As the sun was throwing fewer beams of warm light through the panes of Bilbo’s windows, now settling behind the tall mountains of the west, I began to hear guests congregating outside. Party business interrupted what would have surely been a nap at Bilbo’s desk.
There is a certain fellowship one feels even among seeming strangers at events like these, and Tolkien Society members will know exactly what I’m talking about. You may see old friends only once a year, or every few years, but often it feels like no time has passed at all. Hugs, arm-clasps, boisterous laughter and long awaited conversations begin as old and new friends begin to arrive. A wide array of ages, backgrounds, languages and nations all converged at this one party for what truly felt an International Tolkien Fellowship. I raised my glass to Marcel, Shaun, Becky, Rene, Jay and many friends old and new. The Greisinger’s provided a welcome dinner in the spacious convention room which is a giant underground garage; the long expected party had officially begun.
There is no need to fear the giant Rhino as he is kept in check by five solid marble lions!
Its not everyday you get to see a massive armored Rhino head in the mountains of Switzerland.
As the evening wore on, the long travel combined with ale & food began to weigh upon my eyelids. I gathered my bags and left the dinner with the skill of a burglar. When I opened my eyes the next morning, it was to the sound of a bell ringing seven times. I could not help but think of “bells ringing in the dale”. I could see the source of the sound from my room’s window:
I walked down from the third floor of the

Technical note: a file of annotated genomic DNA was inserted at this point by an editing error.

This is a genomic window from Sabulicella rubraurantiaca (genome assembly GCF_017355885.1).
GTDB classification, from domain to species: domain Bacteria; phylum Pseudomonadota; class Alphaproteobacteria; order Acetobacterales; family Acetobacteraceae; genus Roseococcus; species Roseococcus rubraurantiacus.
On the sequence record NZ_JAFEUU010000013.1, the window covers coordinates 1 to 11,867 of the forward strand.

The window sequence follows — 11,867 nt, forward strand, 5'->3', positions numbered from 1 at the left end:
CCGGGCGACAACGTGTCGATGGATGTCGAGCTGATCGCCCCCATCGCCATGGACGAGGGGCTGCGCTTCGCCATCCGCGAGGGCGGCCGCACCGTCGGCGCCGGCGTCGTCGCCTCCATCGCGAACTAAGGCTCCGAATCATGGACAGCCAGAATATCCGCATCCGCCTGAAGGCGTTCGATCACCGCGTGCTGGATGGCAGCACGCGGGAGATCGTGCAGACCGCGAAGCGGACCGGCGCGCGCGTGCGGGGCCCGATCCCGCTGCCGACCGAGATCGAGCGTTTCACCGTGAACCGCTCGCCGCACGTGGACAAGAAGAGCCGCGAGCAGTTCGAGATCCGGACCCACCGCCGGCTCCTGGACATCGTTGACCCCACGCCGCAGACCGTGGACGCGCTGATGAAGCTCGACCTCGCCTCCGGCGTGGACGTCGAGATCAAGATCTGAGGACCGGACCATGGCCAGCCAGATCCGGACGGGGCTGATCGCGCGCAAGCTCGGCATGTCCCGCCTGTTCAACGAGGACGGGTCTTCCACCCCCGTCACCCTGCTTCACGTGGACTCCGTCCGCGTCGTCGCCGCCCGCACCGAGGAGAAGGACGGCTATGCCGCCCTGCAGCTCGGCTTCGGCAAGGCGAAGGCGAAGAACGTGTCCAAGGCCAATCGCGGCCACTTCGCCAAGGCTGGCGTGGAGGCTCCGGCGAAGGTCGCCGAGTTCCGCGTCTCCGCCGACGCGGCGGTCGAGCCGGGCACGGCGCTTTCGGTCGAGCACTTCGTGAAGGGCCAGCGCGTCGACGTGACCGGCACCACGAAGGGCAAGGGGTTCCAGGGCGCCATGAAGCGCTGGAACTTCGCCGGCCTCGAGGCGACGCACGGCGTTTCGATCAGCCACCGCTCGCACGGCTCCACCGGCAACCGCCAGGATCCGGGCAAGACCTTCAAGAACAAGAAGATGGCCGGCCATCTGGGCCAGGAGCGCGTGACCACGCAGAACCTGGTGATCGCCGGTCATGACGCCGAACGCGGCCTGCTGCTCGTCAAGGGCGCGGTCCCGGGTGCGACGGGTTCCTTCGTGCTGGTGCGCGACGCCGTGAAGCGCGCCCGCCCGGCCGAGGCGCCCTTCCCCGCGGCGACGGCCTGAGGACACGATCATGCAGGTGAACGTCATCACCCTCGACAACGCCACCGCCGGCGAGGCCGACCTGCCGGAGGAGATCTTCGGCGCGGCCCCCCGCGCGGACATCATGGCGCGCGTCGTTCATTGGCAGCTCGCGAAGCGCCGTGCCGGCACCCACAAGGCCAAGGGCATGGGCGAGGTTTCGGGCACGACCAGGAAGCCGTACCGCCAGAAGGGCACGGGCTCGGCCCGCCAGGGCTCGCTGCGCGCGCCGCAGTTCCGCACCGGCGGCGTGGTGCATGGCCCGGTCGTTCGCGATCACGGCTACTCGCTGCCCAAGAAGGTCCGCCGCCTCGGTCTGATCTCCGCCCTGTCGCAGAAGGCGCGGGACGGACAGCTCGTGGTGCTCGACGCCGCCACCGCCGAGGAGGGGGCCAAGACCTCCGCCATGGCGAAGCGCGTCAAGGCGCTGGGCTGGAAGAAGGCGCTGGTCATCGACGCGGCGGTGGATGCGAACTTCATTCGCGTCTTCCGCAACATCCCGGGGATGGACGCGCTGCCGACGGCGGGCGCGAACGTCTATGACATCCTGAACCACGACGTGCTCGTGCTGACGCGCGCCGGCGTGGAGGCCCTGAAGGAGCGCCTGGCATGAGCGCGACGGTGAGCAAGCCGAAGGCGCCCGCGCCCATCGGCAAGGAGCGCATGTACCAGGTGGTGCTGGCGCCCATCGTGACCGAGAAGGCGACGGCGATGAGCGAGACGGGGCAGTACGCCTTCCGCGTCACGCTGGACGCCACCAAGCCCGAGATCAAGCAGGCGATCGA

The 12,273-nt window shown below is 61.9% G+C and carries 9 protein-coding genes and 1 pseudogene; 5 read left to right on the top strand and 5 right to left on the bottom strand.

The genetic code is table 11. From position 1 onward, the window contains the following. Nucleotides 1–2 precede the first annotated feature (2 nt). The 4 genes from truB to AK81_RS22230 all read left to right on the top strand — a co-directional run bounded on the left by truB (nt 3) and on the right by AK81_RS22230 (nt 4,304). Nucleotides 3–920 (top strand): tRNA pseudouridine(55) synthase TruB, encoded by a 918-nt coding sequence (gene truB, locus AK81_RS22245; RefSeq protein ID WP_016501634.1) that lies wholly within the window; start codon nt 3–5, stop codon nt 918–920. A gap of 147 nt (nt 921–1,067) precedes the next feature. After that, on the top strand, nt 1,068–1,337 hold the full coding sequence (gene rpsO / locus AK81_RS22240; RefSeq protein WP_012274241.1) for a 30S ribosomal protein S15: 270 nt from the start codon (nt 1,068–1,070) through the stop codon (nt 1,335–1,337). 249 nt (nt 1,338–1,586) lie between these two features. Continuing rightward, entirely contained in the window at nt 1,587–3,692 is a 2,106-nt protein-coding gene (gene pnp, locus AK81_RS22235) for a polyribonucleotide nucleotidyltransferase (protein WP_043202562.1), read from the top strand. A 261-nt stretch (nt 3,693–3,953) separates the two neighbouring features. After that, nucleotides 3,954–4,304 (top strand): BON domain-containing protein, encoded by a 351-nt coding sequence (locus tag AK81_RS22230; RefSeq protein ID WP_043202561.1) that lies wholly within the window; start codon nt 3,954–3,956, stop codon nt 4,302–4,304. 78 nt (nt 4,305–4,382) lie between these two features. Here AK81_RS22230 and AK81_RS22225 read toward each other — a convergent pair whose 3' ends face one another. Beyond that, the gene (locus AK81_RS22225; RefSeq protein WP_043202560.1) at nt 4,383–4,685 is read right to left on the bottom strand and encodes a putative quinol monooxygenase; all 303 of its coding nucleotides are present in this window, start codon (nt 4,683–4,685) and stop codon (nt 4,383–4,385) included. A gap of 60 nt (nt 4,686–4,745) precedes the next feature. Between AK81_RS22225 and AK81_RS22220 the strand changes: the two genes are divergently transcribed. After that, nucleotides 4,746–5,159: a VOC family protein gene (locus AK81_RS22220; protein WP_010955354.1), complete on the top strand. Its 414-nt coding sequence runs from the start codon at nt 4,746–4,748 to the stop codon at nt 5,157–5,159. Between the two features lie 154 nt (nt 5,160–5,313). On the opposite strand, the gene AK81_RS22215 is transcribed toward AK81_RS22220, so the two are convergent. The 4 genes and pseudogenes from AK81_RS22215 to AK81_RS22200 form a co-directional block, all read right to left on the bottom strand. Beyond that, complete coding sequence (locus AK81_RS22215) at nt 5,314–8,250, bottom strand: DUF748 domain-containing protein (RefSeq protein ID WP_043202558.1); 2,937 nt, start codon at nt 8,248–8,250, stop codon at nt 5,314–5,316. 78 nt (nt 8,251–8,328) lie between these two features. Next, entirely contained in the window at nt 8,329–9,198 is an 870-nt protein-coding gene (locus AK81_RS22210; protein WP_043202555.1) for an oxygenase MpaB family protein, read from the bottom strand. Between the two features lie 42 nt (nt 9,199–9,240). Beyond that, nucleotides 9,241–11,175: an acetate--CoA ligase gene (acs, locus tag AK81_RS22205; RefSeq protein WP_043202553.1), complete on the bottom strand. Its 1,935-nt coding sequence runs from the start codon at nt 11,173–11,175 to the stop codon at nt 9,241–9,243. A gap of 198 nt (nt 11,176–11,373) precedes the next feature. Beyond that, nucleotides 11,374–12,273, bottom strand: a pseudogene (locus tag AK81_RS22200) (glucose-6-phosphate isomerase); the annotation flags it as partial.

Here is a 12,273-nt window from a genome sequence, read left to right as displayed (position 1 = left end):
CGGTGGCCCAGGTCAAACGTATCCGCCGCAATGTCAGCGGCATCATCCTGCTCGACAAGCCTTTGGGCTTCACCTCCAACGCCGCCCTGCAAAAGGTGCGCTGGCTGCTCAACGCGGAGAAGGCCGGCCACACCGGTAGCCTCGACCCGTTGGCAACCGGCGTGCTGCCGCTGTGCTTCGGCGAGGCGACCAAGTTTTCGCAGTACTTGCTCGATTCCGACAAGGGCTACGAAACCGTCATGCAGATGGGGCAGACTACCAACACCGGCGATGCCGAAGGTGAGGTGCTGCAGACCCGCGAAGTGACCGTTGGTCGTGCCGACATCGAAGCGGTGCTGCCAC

Prancin… Gasthaus zur Traube, and met some new friends from Holland who were staying there as well. Together, before breakfast, we met the “stone-carrying wolf-dog of Jenins”. As we were standing outside the Gasthaus, this hairy grey dog pranced up to us and dropped a rock at our feet. He just stared at the rock, then us, then back at the rock. There was a certain peculiar intelligence in the beast’s eyes. One of us kicked the rock, and sure enough the dog darted after it, picked it up and dropped it back at our feet. Yes, he was a rock fetching dog. We all wondered at the humor of it. I decided to take a walk around town and meet my new friends later for breakfast. The stone-carrying wolf-dog followed me…
…and he followed me, and followed yet more – all around town. He walked in the center of the streets, yet if he heard a car coming he would move to one side to let it pass, then back into the street. When I talked to him he would let out a quiet bark. I asked him which way to go and he led me to the Duke of Rohan. This is not simply a tall tale, but a true one. Just as I was deciding to turn back for breakfast, I saw the tall statue in the distance. My wolfish guide led me well. I decided to take a quick look at the statue, and you can imagine my incredulous reaction as the inscription read “Henri, Duke of Rohan”. Duke of Rohan? Surely Bernd had something to do with this being put here.
I later found out from Bernd that he too was just as surprised to find the Duke of Rohan so close to his Middle-earth themed museum. Jenins has Rohan to thank for bringing their famed grape vines to the region. After my visit with the Duke, I turned back to join my friends for breakfast. The wolf dog followed me all the way back to the Gasthaus. As I walked up the steps of the Gasthaus, I turned back to look at the dog. I waved to him and said, “see you later buddy…” he then turned and darted off down the street. As I was eating breakfast later, I heard him barking, but I did not see him again the whole weekend.
I did not get through the back door of Bag-end today, but I will tomorrow. Join me again on Legendarium.me as I tell you tales of my journey to Jenins and the Greisinger Museum. If you did not read part 1 yet, you can find that here: Part 1
Fair travels for now…